Monday, May 20, 2024

Flexibility breeds resilience

Jurrien Timber marked his return from injury this week with an outstanding goal from left-back for the U23s at Ewood Park. As any sensible person knew when he injured his ACL in August, this campaign was always going to be limited to a few cameos in the dying embers of the season for Timber.

Arsenal fans should not expect anything significant from Timber this season but his return does invite curiosity as to what his role would have been had he been fit. One of the key strengths of the squad that Arteta (and Edu) have assembled is its flexibility. The Gunners have a core of versatile, adaptable players capable of operating in a number of roles.

Was Declan Rice bought as a six or an eight? The answer, to this point, is both. Was Kai Havertz bought principally as an eight or a nine? The intention was clearly that he was capable of playing both and therefore would play in both roles from time to time. (He started the Community Shield match against Manchester City as a centre-forward).

However, I doubt that Arteta fully planned for Havertz to predominantly play as a nine, with Rice as a left eight and Jorginho behind him. I am certain he saw that scenario playing out on occasion but he probably didn’t plan for it to become such a default theme of his team selection.

But one of the advantages of having such a flexible squad is that the manager can roll with the punches a little. As Arteta himself said recently of Havertz’s long run upfront, ‘I think you have to feel the player. Until he’s in the environment it’s difficult to understand. I thought he could play in three different positions as attacking midfielder or as a nine.

‘And then we started to feel in certain spaces, certain relationships this is everything. Sometimes the players decide, not the manager, where they have to play.’ I had a conversation with Arsenal Women manager Jonas Eidevall last season along similar lines. Last January, Arsenal bought Victoria Pelova from Ajax, who can play as an eight, a 10 or on the right wing.

When I asked Eidevall where he saw her position long-term, he said, ‘Where we will see in the coming periods where Victoria’s strengths will really flourish into one position. That is why it is so interesting working with players to see where you can work out those details. We can all see the talent and the qualities she has and now it is to see where we can really put that into as much efficiency for the team as possible.’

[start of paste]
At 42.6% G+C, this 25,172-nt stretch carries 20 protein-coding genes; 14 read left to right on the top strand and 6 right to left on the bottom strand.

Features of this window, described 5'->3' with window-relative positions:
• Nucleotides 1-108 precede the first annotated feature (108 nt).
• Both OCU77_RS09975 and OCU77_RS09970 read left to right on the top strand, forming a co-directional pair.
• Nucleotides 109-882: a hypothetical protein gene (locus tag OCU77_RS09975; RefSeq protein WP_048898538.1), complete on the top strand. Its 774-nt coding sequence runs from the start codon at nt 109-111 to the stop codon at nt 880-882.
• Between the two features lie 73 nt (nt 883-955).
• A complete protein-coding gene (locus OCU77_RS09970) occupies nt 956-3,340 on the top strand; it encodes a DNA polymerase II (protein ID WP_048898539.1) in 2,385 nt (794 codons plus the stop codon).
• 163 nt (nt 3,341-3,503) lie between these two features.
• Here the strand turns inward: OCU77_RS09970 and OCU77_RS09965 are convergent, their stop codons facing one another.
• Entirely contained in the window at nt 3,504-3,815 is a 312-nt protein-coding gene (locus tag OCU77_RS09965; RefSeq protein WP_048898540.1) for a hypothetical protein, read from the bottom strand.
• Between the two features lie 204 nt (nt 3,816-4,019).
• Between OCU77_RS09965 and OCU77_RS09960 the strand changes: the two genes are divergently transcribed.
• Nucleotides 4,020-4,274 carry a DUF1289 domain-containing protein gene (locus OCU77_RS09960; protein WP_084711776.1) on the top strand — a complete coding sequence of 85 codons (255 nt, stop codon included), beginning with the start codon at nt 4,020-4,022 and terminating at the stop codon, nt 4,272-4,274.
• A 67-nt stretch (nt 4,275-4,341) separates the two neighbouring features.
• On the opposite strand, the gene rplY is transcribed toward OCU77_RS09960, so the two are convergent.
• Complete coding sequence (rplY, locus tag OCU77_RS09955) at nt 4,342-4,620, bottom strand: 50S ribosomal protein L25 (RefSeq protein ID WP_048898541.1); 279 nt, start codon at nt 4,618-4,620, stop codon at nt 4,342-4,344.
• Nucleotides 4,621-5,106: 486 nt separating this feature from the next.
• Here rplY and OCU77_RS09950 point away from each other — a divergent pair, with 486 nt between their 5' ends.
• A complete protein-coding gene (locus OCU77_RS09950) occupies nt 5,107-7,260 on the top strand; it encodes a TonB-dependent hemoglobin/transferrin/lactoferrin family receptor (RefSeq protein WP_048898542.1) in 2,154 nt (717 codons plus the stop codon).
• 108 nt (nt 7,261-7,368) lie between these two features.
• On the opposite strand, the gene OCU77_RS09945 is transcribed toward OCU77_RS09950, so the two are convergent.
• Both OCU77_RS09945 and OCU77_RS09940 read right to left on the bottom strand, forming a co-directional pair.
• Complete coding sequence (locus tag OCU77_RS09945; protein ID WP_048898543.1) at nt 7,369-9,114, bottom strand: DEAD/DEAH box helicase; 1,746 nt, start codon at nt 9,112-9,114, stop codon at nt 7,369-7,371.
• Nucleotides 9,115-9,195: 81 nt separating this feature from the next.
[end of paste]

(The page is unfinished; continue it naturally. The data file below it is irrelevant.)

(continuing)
He also said that when you work with players aged 24 or under, you have to be really open minded about which attributes they might develop. ‘It also shows why sometimes it is so hard to just look at statistics when you look at young players…That is where you need to look at the potential when you work with young players, you have to see the qualities.’

Adaptability isn’t just favourable from a cover or squad rotation perspective, it enables a coach to find solutions that maybe they don’t fully anticipate. I am sure Ben White’s ability to play at right-back formed part of the calculus when Arsenal coughed up £50m for him in 2021. I don’t think the plan was for him to become the de facto right-back on a permanent basis.

Last week, I wrote about Arsenal’s left side. I talked about the team not having its ideal left-back or its ideal left eight, which I think has had a knock-on effect for Martinelli. While I retain that conclusion, what I will say is that Arteta has been able to minimise that as an issue because other players have been able to step into those roles.

I don’t think it’s ideal that Arsenal have three left-backs, none of whom are the equivalent of Ben White on the right. But having three players capable of playing there competently- even with Timber injured- is not bad going. Zinchenko’s waning influence on the team could have been a terminal issue this season but Kiwior (primarily a centre-half) and Tomiyasu (who plays as a centre-half for Japan and was bought primarily as a right-back) being able to play there has enormously dampened a potential fire.

This time two years ago, Arteta was deciding between Xhaka and Nuno Tavares at left-back with Tierney injured. During the same time period, Partey was injured and Lokonga’s lack of suitability meant Mohamed Elneny was parachuted into the team. Arteta also clung on to Lacazette as a striker until his form circled the drain so many times that he was virtually forced to field Eddie Nketiah.

Jesus’ injuries and patchy form could have been a severe malfunction for Arsenal’s season but Havertz’s suitability as a striker has relegated it to a virtual non-issue. Martinelli’s lack of form is less of an issue because Trossard- who can also operate in several different roles- has picked up the baton.

I suspect Arteta was pretty open minded about Timber’s role last summer. The Dutchman offers support and competition across the back line. I suspect the coach did not intend to flog Ben White at right-back again (his England exile has worked out very nicely for Arsenal in that respect) and Arteta probably wanted a centre-half worthy of the name so that Arsenal’s season would not fold if Saliba were to be injured again.

Maybe Timber would have just wrestled the baton from Zinchenko and become our Ben White like left-back. We will never know for sure but the fact that all of those possibilities exist illustrates a key strength of this Arsenal squad- flexibility, which breeds resilience and unpredictability.

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